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Dayhike Mike
Bad MFKer



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Bad MFKer
PostFri Dec 19, 2008 1:40 pm 
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Tom wrote:
I'm thinking at least one more trip to Boulder/Pear/Toketie/Kawkawalk/Crater/Chaval Lake before the road grows over and becomes a hiking trail only. Only problem is I'd be going solo unless my partner has a capable ebike or really strong legs. doh.gif

Okay, okay! I'll get an ebike. I shoulda bough parts when the 30% discounts were going on. wink.gif

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"There is only one basic human right, the right to do as you damn well please. And with it comes the only basic human duty, the duty to take the consequences." -P.J. O'Rourke
"Ignorance is natural. Stupidity takes commitment." -Solomon Short
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Tom
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PostFri Dec 19, 2008 1:40 pm 
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BTW, here's a pic of my current build.  Still need to hook up the wires (note loose cable coming from rear of bike) but for the most part looks just like a regular bike.  It's on the heavy side since I wanted dual suspension for ride quality and also put heavy duty slime tubes in the tires to minimize the chance of flats but that's the beauty of electric assist as a few extra pounds don't matter. hockeygrin.gif

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Toonces
unleashed



Joined: 16 Dec 2005
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Location: On the pavement, thinking about the government
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unleashed
PostFri Dec 19, 2008 1:47 pm 
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Checkmate.


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If you show fear, a monkey will bully you.
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Tom
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PostFri Dec 19, 2008 2:24 pm 
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509 wrote:
How long would it take to assemble the bike if you had all the components on hand?

Not long at all.  The hub comes attached with a rim and spokes and fits most rear dropouts so you just remove the existing wheel, switch the tube and tire, and slide it in.  I had to file a little bit of my dropout to get it to seat all the way in but it was easy.  I had a few other minor complications like my disc brake rotor screws being a little too long to screw into the hub (so I just added a washer).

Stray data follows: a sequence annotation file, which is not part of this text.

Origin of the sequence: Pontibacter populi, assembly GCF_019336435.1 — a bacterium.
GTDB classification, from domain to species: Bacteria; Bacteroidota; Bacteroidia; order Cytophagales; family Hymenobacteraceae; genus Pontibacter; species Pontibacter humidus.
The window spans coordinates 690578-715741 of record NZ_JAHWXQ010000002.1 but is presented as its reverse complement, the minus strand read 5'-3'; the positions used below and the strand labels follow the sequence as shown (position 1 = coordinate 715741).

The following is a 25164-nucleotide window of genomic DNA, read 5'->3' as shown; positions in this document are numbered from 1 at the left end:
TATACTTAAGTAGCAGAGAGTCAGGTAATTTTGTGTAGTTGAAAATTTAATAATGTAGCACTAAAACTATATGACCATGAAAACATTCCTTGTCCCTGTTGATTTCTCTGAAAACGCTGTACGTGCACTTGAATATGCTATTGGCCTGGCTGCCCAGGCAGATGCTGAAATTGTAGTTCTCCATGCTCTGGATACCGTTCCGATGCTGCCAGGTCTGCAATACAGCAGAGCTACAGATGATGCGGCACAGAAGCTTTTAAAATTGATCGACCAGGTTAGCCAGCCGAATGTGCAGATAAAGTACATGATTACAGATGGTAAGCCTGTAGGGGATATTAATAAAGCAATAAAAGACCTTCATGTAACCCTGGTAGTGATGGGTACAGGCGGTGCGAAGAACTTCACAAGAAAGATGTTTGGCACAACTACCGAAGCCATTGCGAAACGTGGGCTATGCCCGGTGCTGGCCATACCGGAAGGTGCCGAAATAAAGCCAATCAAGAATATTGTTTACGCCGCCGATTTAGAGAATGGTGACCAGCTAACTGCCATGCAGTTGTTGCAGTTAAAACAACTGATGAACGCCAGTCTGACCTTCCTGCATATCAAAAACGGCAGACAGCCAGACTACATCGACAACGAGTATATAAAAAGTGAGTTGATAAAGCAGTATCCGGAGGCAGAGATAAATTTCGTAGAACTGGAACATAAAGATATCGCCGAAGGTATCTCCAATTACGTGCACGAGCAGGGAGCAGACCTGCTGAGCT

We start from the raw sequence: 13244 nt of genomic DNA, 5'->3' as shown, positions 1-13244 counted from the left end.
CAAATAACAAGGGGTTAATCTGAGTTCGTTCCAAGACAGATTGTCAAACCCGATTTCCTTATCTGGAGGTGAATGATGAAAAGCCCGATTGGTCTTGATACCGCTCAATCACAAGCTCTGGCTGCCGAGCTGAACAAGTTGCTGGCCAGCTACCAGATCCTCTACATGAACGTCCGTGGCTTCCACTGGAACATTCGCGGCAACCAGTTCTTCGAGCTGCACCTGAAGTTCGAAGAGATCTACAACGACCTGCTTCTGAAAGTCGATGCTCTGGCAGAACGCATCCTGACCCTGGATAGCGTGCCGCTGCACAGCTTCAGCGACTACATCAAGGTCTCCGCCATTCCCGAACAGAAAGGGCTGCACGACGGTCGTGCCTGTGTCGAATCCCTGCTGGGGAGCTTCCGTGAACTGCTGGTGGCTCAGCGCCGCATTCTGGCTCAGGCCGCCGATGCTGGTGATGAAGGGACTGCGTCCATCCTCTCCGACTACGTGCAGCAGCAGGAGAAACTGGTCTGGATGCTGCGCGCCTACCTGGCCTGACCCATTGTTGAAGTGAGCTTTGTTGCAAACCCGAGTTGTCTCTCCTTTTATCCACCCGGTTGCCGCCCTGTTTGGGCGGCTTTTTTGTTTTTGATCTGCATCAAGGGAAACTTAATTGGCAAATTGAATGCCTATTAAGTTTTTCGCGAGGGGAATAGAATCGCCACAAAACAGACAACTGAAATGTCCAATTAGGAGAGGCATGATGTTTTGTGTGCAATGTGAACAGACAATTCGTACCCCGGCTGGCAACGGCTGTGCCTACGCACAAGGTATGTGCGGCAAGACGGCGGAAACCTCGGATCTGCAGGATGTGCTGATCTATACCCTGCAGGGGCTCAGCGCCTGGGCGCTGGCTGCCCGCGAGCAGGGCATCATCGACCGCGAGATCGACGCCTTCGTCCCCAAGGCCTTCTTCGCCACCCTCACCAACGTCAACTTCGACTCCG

Quote:
Did you have to machine or tool any parts to get it to work??

Nope, although I did have to obtain a few tools since I'm not the handyman type.  Torque wrench ($30), bike tool kit ($20), file kit ($10), anderson powerpole crimping tool ($10).  That delayed assembly by more than anything.

Quote:
Did you look at front wheel driven set-ups??

Yes, but I was advised against it.  First, you get a lot more traction with the weight on the rear wheel - I was told front hubs don't work well off pavement.  Also, unless you have a very strong front fork the torque of the motor will break it.  Rear forks are designed to handle more torque (since that's where the torque of your pedaling is applied) so you have less issues.  For extra safety margin I'll be adding a torque arm.
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Backpacker Joe
NWH Joe-Bob



Joined: 16 Dec 2001
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Location: Cle Elum
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NWH Joe-Bob
PostFri Dec 19, 2008 3:32 pm 
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Tom, is the point only electric assist, or is it either power type?  (I.E. Human and or electric?)

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"If destruction be our lot we must ourselves be its author and finisher. As a nation of freemen we must live through all time or die by suicide."

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Tom
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PostFri Dec 19, 2008 3:37 pm 
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You can do either.  It's a freewheel so the motor doesn't add resistance.  However, the motor adds ~10 pounds and the batteries ~15 pounds so it would be on the heavy side to pedal uphill without electric assist.
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Backpacker Joe
NWH Joe-Bob



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NWH Joe-Bob
PostFri Dec 19, 2008 3:39 pm 
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Well heck, in the past I wasnt interested in this, but now that you have explained everything it looks very promising.  Nice work.  Now we have you to educate those of us who have never looked into this system.  Just think, as technology advances so will run time/longevity with these bikes.

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"If destruction be our lot we must ourselves be its author and finisher. As a nation of freemen we must live through all time or die by suicide."

Abraham Lincoln
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Tom
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PostFri Dec 19, 2008 4:21 pm